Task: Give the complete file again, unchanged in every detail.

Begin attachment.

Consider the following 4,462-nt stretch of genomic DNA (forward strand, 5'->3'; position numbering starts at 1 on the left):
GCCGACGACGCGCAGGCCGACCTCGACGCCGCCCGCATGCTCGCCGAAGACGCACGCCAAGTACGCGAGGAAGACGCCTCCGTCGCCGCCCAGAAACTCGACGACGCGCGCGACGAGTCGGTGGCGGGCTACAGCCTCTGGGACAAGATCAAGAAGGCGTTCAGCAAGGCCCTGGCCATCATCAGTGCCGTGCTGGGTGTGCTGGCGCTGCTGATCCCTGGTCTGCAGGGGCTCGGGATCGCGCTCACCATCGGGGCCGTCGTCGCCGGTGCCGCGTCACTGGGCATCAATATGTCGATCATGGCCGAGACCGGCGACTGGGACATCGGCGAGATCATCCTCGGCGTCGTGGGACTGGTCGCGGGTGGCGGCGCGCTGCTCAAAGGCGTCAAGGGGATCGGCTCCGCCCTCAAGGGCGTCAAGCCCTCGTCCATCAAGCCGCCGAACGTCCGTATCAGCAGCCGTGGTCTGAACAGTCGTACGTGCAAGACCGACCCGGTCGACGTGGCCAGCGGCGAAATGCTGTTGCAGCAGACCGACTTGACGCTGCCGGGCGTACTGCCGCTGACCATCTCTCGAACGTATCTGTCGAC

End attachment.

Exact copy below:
Consider the following 4,462-nt stretch of genomic DNA (forward strand, 5'->3'; position numbering starts at 1 on the left):
GCCGACGACGCGCAGGCCGACCTCGACGCCGCCCGCATGCTCGCCGAAGACGCACGCCAAGTACGCGAGGAAGACGCCTCCGTCGCCGCCCAGAAACTCGACGACGCGCGCGACGAGTCGGTGGCGGGCTACAGCCTCTGGGACAAGATCAAGAAGGCGTTCAGCAAGGCCCTGGCCATCATCAGTGCCGTGCTGGGTGTGCTGGCGCTGCTGATCCCTGGTCTGCAGGGGCTCGGGATCGCGCTCACCATCGGGGCCGTCGTCGCCGGTGCCGCGTCACTGGGCATCAATATGTCGATCATGGCCGAGACCGGCGACTGGGACATCGGCGAGATCATCCTCGGCGTCGTGGGACTGGTCGCGGGTGGCGGCGCGCTGCTCAAAGGCGTCAAGGGGATCGGCTCCGCCCTCAAGGGCGTCAAGCCCTCGTCCATCAAGCCGCCGAACGTCCGTATCAGCAGCCGTGGTCTGAACAGTCGTACGTGCAAGACCGACCCGGTCGACGTGGCCAGCGGCGAAATGCTGTTGCAGCAGACCGACTTGACGCTGCCGGGCGTACTGCCGCTGACCATCTCTCGAACGTATCTGTCGAC